August 3, 2012

  • UN condemns violence in Syria as fighting, protests wage on
  • US-backed agricultural project in Tanzania would displace 160,000 people, harm environment, report finds
  • As US unveils new details of deportation policy, youth infiltrate Florida detention center
  • In Israel, lapse of religious exemption for military service raises question of who should serve
  • Mumia Abu Jamal on Gore Vidal

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Tennessee nuclear protesters plead not-guilty in non-violent action

Three protestors who allegedly broke into a nuclear facility in east Tennessee are pleading not guilty to federal charges of trespassing.  For FSRN, Brandon Hollingsworth has more from Knoxville.

Eighty-two year old Sister Megan Rice of Las Vegas, Michael Walli of Washington, DC and Greg Boertje-Obed of Duluth, Minnesota are accused of trespassing on the highly-sensitive Y-12 campus.  The facility in Oak Ridge maintains and stores weapons-grade nuclear materials.  Last Saturday, the trio allegedly cut through a fence and evaded security measures to spray-paint slogans and spill blood on a building housing the nuclear materials.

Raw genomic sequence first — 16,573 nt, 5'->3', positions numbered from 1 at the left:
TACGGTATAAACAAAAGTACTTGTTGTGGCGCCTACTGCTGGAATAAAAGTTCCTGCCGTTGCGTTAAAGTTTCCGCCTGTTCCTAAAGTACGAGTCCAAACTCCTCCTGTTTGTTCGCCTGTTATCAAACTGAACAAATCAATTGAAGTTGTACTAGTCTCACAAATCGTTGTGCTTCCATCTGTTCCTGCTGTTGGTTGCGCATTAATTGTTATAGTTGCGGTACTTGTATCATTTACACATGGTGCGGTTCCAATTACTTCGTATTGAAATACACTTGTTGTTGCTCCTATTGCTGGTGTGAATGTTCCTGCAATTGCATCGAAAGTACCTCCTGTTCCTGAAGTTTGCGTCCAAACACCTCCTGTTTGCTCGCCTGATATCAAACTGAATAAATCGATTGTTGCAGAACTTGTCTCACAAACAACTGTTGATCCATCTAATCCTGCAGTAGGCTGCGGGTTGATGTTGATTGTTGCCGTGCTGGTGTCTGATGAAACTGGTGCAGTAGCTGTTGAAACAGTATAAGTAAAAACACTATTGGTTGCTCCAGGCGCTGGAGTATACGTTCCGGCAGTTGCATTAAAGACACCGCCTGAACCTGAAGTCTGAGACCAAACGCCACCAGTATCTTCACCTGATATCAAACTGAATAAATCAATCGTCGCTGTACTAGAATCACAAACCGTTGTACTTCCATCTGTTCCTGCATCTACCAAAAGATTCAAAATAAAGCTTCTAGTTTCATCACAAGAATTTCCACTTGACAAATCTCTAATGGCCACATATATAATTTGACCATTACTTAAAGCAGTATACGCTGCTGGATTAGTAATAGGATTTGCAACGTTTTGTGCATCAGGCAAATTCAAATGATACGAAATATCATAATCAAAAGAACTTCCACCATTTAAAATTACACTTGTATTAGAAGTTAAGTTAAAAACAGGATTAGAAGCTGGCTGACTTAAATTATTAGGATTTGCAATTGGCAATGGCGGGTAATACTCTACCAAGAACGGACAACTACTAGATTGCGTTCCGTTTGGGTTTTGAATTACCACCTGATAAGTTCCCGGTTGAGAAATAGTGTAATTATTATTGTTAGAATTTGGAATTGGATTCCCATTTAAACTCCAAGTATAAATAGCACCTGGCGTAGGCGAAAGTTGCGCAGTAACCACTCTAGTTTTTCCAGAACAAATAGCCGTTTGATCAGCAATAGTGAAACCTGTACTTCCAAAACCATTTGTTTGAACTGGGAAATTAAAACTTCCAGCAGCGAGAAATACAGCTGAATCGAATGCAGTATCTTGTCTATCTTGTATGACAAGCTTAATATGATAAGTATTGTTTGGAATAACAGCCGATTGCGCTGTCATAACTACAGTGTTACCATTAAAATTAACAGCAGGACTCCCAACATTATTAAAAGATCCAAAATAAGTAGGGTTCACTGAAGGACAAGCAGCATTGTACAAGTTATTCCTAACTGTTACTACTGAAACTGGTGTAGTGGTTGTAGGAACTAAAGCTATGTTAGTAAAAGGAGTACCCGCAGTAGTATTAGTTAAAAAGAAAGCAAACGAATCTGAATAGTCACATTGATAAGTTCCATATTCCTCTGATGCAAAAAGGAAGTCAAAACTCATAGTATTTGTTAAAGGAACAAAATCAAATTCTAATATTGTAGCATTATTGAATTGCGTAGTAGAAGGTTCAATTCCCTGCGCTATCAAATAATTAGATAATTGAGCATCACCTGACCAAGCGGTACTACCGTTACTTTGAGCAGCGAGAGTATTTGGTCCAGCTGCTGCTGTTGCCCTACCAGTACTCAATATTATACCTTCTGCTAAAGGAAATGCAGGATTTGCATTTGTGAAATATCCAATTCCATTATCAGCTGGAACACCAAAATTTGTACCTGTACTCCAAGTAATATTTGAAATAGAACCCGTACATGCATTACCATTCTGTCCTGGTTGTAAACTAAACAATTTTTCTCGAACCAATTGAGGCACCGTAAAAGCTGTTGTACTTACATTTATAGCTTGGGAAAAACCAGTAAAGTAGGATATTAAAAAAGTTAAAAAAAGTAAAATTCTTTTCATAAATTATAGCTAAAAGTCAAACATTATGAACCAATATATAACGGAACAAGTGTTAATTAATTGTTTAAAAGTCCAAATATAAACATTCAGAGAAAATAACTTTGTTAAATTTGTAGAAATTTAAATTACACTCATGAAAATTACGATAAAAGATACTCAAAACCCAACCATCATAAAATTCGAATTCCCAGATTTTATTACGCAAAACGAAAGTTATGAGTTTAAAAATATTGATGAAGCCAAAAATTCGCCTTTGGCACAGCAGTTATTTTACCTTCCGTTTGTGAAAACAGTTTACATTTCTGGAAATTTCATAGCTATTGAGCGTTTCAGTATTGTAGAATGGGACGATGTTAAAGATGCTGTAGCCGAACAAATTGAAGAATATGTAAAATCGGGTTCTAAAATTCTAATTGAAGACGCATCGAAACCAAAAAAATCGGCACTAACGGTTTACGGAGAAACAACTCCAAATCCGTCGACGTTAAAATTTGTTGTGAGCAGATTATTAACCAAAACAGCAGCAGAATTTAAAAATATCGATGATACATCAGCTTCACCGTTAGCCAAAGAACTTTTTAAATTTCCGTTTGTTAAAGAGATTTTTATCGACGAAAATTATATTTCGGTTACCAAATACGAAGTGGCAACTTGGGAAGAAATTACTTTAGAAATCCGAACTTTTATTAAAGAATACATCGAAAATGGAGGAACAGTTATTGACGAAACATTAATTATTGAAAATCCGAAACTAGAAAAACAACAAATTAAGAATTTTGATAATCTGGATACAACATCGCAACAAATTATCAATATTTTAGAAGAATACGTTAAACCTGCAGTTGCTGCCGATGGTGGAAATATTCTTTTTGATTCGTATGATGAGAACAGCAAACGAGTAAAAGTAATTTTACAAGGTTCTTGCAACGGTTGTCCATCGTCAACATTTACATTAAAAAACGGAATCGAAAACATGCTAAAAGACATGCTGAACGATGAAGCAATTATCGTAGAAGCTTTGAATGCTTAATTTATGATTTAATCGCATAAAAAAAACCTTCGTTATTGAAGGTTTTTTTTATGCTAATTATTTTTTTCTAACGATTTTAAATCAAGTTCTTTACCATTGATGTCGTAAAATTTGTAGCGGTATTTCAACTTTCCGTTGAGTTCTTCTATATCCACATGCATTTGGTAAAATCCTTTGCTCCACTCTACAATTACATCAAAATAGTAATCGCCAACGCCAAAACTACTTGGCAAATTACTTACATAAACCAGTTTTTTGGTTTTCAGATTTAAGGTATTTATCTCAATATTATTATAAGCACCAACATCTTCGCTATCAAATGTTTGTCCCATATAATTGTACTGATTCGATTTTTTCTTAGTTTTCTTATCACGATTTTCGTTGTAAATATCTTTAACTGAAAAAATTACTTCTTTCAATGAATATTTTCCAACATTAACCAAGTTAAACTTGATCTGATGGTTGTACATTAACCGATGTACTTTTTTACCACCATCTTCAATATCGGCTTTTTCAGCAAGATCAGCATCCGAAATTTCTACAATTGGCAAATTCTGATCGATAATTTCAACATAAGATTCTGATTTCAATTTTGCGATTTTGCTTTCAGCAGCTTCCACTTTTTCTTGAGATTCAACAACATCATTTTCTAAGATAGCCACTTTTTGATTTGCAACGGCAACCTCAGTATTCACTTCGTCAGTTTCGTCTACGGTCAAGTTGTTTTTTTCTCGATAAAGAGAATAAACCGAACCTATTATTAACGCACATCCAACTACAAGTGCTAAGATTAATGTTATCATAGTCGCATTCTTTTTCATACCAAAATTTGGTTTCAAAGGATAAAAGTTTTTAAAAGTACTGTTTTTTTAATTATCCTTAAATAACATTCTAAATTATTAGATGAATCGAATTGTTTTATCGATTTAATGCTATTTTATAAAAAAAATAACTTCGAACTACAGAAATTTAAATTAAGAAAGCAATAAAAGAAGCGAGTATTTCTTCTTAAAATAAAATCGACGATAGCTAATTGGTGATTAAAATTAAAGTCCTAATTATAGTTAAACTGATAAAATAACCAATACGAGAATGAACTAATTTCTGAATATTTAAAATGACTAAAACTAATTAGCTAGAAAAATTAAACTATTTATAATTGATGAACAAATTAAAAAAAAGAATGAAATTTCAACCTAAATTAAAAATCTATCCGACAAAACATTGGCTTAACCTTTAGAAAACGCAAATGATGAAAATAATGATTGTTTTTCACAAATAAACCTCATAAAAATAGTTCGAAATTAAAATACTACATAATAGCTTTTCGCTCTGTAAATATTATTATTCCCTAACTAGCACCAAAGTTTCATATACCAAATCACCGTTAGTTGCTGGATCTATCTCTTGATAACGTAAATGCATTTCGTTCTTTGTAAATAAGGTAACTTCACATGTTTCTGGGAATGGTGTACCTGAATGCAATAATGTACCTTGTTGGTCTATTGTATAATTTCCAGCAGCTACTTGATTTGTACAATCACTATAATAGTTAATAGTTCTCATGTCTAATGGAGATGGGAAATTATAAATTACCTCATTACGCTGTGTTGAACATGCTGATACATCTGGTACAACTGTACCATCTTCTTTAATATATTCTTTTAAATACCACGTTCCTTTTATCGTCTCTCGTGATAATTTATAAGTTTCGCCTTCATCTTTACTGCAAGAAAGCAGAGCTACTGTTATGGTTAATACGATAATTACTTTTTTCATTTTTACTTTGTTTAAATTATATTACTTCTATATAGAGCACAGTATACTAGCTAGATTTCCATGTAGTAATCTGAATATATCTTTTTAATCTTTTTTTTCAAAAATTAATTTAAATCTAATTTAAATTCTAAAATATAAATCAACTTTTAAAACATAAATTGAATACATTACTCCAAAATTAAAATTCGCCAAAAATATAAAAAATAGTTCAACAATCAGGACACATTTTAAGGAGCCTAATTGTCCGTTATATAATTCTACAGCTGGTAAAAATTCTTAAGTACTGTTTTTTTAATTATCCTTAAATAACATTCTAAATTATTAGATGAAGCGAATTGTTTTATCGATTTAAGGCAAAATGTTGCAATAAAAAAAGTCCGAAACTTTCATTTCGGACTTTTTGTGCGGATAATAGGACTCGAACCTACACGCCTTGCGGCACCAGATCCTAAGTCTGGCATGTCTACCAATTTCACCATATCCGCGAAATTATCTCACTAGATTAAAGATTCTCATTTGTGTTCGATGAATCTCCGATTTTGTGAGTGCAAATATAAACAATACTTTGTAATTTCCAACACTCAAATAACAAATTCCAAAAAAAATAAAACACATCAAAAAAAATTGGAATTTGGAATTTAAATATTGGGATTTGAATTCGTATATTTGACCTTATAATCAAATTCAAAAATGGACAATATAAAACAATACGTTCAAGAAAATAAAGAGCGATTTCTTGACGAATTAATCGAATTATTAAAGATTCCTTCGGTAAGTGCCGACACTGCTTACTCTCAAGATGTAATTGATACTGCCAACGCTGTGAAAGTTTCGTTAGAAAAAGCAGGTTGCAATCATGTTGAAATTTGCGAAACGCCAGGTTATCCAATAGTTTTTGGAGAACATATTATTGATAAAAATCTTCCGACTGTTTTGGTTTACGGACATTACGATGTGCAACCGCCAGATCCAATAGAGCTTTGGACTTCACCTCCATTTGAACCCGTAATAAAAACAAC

Ralph Hutchison, of the Oak Ridge Environmental Peace Alliance, says the three protesters carried an anti-nuclear weapons message.

“They wanted to call attention to the fact that nuclear weapons of mass destruction are produced at Y-12.  In particular, they wanted to call attention to the fact that the government plans to spend $7.5 billion on the Uranium Processing Facility, which will be a new bomb plant in Oak Ridge.”

Y-12 is idle today, two days after the government contractor at the site halted operations. Thousands of Y-12 workers are undergoing refresher courses in security as officials try to determine how the Rice, Walli and Boertje-Obed breached the area. Brandon Hollingsworth, FSRN, Knoxville.


State presents weak defense of Pennsylvania voter ID law

In Pennsylvania, lawyers have wrapped up closing arguments in the state’s controversial Voter ID law hearing.  Pennsylvania is a presidential swing-state, and the law could affect which candidate voters choose in the general election.  From Philadelphia, FSRN’s Matthew Petrillo reports.

Pennsylvania Governor Tom Corbett signed the Voter Photo ID law in March.  But the case by the ACLU of Pennsylvania, which wrapped up Thursday, could have the law overturned before it’s ever even implemented.  That’s because the state’s argument might not apply.  Layers based their defense heavily on a US Supreme court decision out of Indiana, while the ACLU’s lawsuit was filed under Pennsylvania’s state constitution.